Communication Currents

Decades Away or The Day After Tomorrow?

February 1, 2012
Environmental Communication

For scientists interested in communicating scientific information to non-scientific audiences, popular films invite a dilemma. On one hand, popular films can heighten public awareness of significant scientific or technical issues. On the other hand, many popular films often play “fast and loose” with scientific knowledge in order to create eye-popping special effects and an engaging plot. This dilemma highlights a fundamental question for science communication efforts: how can scientists marshal the increased public attention that accompanies a popular film to help communicate important scientific matters to non-scientists without undermining their scientific credibility? 

The 2004 summer blockbuster, The Day After Tomorrow, highlights such a communicative quandary. This is best illustrated by Gretchen Cook-Anderson of NASA, who notes, “whether its premise is valid or not, or possible or not, the very fact it’s about climate change could help to spur debate and dialogue.” 

Despite a broad scientific consensus that human activities, such as burning fossil fuels, will result in harmful global warming, scientists struggle to communicate the importance of promptly curbing greenhouse gas emissions. The slow pace of global warming increases this communicative difficulty. The policies necessary to effectively curb global warming could have immediate, and more readily apparent, economic consequences. As science writer Bill McKibben suggests, “[i]t’s always been hard to get people to take global warming serious because it happens too slowly.” Hence, the challenge for scientists is to effectively demonstrate the urgent need for action.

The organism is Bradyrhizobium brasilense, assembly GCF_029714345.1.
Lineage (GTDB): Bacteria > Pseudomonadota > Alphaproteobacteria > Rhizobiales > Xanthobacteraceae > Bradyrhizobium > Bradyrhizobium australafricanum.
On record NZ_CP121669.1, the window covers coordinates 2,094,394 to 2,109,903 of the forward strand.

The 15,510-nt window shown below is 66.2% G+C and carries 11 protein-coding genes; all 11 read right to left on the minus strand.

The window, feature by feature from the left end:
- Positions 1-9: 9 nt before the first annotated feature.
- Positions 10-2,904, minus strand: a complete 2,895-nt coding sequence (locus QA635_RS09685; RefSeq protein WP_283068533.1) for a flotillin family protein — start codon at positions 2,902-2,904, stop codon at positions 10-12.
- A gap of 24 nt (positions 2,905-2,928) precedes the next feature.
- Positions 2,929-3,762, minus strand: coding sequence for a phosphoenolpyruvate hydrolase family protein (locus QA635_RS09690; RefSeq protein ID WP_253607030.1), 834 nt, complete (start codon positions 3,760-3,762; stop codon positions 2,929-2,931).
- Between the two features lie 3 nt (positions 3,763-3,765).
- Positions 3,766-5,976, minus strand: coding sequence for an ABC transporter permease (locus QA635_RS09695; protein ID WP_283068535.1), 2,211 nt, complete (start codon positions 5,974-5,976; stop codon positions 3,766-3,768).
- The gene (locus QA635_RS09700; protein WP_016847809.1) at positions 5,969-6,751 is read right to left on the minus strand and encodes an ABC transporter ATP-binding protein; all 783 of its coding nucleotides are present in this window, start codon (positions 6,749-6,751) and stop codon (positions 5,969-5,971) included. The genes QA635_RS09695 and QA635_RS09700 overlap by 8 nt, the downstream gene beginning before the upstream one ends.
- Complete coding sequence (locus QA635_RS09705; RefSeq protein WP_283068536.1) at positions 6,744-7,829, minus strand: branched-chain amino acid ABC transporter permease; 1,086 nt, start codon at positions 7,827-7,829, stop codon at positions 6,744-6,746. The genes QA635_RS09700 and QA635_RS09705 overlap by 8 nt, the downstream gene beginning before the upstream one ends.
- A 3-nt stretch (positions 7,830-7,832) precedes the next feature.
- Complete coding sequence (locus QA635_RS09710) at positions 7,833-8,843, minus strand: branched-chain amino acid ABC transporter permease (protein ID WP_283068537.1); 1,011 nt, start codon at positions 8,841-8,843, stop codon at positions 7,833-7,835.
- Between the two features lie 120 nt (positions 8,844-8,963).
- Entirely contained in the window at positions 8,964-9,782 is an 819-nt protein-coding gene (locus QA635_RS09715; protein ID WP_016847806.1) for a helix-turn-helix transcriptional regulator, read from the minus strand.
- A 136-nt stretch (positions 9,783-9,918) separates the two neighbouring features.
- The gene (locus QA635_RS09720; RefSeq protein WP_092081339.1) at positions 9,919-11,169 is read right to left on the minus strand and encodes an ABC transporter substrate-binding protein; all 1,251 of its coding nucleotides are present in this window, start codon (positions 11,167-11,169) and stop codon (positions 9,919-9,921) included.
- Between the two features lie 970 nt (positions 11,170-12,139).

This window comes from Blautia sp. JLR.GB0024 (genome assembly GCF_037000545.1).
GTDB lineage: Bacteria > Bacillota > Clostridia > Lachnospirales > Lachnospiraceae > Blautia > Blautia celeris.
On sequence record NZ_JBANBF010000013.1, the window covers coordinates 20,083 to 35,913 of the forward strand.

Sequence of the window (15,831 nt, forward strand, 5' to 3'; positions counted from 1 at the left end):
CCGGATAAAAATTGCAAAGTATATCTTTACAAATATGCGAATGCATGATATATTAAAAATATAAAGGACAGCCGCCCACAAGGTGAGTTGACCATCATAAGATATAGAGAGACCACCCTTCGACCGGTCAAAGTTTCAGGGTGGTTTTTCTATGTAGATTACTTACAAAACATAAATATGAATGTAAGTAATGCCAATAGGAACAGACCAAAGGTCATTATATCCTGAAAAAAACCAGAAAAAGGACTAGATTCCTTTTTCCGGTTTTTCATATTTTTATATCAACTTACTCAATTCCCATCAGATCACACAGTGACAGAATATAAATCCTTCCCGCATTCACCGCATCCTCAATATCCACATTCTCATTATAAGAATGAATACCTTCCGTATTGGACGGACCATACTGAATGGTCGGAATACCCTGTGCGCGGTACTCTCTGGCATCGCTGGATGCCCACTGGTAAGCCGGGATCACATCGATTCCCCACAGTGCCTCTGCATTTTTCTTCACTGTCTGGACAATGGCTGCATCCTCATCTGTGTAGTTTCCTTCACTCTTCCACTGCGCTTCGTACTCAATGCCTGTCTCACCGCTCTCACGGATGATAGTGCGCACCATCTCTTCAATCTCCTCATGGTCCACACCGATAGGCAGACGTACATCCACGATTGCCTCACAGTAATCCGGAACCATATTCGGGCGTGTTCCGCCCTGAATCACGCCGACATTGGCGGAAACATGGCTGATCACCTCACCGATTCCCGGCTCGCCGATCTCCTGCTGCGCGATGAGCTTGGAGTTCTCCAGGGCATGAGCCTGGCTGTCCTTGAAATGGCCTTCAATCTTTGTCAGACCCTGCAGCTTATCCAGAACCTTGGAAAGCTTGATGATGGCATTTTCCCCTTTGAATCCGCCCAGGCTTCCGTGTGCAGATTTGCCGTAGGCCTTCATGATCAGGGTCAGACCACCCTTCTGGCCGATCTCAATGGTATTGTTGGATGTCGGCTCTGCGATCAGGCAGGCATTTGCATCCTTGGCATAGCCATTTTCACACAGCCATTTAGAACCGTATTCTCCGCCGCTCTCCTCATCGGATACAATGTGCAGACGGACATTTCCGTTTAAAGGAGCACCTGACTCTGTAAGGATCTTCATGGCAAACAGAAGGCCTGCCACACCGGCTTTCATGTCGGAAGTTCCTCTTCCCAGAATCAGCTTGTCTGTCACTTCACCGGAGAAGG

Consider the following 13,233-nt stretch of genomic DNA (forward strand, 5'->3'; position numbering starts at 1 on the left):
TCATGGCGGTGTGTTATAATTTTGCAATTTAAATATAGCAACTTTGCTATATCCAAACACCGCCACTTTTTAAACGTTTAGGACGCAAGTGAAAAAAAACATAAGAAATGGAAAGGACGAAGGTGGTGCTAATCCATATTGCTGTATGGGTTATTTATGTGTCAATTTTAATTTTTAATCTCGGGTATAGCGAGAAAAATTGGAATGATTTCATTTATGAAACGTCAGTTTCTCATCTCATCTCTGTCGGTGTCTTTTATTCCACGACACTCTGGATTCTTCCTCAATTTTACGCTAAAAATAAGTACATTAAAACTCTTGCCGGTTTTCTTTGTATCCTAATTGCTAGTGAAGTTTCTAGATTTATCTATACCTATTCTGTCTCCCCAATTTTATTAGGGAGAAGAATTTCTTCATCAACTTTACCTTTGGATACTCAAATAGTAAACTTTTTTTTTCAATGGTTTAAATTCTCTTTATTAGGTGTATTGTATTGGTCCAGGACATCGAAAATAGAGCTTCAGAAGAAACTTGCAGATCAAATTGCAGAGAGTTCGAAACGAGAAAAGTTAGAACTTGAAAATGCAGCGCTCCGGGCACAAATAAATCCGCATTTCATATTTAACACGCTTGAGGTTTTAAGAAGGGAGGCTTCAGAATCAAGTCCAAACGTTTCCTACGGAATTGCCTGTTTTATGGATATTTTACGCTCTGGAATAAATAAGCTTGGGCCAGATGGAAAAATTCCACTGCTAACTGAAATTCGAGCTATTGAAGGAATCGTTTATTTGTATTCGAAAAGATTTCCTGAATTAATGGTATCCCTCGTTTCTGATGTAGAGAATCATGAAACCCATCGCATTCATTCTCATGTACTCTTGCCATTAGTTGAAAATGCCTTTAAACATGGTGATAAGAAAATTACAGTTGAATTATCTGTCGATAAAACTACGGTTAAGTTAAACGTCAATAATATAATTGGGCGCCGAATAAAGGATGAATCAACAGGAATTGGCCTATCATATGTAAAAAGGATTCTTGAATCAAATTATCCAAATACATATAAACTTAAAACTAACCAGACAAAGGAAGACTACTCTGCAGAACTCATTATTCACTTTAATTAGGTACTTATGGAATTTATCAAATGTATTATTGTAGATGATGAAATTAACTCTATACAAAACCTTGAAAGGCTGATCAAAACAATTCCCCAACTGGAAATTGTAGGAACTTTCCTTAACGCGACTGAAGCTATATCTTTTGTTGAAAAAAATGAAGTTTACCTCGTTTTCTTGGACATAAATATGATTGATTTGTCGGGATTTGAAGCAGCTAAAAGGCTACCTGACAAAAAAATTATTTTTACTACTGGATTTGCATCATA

Although The Day After Tomorrow illustrates some scientifically supported effects of global warming, such as melting polar ice caps and increasingly erratic weather patterns, the film’s central depiction of climate change resides in a flash-freezing super-hurricane that turns North America into a giant glacier. While the menacing super-hurricane provides the requisite dramatic effect, such a meteorological phenomenon defies any scientific reality.

In response to The Day After Tomorrow, many scientific organizations developed websites to educate audiences as to the realities of global warming, differentiating between the film’s factual, scientific basis and its “Hollywoodized” depictions of climate change. Each website takes seriously potential questions audiences may have about the scientific plausibility of events depicted in the film. In addition to these efforts, more political organizations, such as, capitalized on the attention generated by The Day After Tomorrow to indict President George W. Bush’s environmental record. However, these uses of the film to publicize the dangers of climate change provide global warming skeptics—individuals who question the scientific validity of anthropogenic climate change or its harmful consequences—with numerous opportunities to characterize climate change science as either problematic or driven by political agendas.